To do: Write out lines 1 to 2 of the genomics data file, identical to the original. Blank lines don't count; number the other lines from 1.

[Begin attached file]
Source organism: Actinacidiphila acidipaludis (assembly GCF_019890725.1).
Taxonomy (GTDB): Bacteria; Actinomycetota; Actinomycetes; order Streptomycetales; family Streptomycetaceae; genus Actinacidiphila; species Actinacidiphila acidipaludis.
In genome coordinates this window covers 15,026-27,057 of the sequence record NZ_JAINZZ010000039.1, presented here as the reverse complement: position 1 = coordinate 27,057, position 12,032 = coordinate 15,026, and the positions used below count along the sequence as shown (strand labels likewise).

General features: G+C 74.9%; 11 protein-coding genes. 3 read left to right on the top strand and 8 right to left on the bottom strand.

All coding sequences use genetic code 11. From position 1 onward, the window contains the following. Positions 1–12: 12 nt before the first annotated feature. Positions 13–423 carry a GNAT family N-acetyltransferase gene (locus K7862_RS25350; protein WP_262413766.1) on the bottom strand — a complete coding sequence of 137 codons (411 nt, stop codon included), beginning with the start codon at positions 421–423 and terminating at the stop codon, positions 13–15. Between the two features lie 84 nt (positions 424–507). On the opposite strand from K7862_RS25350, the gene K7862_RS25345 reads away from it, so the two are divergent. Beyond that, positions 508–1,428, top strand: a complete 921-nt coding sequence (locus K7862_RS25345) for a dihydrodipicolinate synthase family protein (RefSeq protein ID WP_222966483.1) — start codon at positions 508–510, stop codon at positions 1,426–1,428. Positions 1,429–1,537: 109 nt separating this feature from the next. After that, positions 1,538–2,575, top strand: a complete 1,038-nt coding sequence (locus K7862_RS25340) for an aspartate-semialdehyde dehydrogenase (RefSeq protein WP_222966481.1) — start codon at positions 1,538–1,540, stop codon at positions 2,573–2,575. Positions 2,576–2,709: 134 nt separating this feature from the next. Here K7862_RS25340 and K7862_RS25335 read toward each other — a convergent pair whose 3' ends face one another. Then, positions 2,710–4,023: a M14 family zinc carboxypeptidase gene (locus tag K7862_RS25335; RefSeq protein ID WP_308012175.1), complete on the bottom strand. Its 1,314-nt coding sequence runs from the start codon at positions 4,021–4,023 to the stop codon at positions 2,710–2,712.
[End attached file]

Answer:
Source organism: Actinacidiphila acidipaludis (assembly GCF_019890725.1).
Taxonomy (GTDB): Bacteria; Actinomycetota; Actinomycetes; order Streptomycetales; family Streptomycetaceae; genus Actinacidiphila; species Actinacidiphila acidipaludis.